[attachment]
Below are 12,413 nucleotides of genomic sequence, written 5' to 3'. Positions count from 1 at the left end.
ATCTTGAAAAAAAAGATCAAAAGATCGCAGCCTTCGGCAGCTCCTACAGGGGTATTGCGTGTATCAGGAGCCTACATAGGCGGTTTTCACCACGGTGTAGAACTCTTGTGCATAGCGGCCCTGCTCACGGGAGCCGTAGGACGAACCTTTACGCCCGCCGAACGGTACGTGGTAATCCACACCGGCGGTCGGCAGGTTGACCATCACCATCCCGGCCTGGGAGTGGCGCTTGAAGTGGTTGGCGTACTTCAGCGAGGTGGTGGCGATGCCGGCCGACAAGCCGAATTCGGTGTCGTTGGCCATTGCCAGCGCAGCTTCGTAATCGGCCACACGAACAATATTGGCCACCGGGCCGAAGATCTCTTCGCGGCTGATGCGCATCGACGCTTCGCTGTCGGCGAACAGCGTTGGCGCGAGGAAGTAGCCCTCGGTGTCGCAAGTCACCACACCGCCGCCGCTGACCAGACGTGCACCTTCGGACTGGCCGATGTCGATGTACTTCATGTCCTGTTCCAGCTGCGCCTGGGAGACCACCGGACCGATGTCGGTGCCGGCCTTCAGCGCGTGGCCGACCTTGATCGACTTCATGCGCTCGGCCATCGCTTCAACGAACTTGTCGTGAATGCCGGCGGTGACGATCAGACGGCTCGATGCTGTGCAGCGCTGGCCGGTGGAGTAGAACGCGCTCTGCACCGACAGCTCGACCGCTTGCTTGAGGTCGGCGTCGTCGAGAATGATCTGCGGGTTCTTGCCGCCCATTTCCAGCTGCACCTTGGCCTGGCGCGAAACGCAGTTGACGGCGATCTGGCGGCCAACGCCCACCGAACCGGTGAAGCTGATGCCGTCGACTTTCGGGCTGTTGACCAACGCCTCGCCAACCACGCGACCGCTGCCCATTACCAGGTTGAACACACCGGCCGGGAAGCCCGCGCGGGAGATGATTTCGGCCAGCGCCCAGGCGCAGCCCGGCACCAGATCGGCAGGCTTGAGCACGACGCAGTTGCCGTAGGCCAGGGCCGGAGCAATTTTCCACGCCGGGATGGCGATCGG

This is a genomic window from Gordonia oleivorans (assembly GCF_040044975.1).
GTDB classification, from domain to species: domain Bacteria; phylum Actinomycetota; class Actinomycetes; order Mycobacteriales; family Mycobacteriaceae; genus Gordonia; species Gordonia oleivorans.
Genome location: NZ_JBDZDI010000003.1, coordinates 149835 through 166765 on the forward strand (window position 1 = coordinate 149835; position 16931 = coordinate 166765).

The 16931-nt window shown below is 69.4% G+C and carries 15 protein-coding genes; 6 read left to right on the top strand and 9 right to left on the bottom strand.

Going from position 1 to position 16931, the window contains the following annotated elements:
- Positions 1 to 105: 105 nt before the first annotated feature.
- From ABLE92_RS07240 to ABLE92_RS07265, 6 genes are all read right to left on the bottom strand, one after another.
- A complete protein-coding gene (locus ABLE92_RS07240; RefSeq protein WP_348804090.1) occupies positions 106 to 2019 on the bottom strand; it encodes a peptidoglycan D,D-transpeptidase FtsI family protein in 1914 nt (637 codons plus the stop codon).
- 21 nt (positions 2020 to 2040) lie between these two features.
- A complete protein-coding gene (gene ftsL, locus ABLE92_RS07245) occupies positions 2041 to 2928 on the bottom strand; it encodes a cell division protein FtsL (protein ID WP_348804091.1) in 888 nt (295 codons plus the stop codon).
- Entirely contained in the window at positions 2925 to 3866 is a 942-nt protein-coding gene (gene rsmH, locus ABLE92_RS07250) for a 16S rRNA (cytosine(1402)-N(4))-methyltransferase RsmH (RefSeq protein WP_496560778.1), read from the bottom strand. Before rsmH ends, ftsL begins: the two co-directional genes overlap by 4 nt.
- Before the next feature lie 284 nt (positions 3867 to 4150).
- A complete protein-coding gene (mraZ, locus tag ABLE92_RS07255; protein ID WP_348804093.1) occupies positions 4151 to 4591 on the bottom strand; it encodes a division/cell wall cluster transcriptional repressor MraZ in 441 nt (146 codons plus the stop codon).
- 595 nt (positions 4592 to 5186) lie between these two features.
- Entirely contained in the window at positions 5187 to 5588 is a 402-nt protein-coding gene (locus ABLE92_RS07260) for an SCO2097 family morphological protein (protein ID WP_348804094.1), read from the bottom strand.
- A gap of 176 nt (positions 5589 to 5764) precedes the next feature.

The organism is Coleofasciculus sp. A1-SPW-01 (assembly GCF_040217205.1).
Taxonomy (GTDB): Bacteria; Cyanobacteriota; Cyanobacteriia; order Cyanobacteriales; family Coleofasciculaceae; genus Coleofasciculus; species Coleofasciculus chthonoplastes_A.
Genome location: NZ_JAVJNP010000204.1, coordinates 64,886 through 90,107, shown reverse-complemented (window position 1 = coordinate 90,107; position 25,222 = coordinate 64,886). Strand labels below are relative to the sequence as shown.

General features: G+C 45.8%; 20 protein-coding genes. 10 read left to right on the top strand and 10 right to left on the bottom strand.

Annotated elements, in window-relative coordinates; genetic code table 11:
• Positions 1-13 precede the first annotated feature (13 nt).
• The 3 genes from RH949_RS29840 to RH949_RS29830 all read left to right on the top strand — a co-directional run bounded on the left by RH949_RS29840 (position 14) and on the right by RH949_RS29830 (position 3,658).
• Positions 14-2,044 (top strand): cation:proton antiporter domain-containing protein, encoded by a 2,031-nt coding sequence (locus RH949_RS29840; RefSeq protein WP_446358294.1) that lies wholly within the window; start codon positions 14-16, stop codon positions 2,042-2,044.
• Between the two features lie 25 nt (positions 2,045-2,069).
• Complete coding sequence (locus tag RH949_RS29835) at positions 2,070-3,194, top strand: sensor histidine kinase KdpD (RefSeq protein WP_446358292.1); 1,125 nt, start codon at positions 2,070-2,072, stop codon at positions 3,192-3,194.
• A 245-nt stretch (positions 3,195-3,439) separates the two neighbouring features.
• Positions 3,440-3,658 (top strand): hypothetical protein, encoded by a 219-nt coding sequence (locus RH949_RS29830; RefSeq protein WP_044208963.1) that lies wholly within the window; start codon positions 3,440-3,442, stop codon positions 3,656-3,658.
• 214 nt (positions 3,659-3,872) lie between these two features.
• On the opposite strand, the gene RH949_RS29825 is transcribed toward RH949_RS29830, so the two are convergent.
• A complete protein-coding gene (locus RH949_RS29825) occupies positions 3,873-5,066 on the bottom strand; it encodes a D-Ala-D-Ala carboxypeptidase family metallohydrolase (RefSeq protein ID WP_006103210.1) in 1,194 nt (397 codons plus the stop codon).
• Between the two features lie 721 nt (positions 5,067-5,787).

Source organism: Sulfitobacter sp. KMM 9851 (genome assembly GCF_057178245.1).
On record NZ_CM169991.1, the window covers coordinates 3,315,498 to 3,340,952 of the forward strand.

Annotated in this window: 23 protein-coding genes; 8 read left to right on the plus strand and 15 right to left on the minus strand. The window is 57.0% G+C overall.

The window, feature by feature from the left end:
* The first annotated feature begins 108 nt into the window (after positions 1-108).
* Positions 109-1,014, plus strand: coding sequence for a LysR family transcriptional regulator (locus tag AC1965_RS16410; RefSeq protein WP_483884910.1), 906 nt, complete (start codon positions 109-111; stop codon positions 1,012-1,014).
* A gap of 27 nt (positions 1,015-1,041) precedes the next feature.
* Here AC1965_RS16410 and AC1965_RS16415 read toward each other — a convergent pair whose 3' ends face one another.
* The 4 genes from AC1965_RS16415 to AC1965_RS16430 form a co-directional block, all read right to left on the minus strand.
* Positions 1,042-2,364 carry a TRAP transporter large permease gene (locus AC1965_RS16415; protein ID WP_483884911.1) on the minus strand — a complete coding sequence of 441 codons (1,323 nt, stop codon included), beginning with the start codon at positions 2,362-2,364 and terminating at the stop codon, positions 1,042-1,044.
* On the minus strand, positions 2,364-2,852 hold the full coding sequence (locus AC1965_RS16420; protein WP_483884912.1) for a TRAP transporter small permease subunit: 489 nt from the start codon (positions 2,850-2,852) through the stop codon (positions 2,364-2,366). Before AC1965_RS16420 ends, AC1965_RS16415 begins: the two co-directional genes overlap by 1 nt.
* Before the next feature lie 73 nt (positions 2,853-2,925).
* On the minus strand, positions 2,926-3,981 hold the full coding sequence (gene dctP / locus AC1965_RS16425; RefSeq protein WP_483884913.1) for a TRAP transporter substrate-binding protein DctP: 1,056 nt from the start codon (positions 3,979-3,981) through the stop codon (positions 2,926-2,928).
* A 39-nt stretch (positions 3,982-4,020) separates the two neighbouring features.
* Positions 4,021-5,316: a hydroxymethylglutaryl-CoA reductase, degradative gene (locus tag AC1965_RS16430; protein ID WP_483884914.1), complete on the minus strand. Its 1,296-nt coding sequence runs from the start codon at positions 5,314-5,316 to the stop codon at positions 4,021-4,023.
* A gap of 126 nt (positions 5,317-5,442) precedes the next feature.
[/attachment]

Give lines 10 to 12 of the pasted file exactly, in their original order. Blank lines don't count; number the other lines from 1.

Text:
- A complete protein-coding gene (locus ABLE92_RS07240; RefSeq protein WP_348804090.1) occupies positions 106 to 2019 on the bottom strand; it encodes a peptidoglycan D,D-transpeptidase FtsI family protein in 1914 nt (637 codons plus the stop codon).
- 21 nt (positions 2020 to 2040) lie between these two features.
- A complete protein-coding gene (gene ftsL, locus ABLE92_RS07245) occupies positions 2041 to 2928 on the bottom strand; it encodes a cell division protein FtsL (protein ID WP_348804091.1) in 888 nt (295 codons plus the stop codon).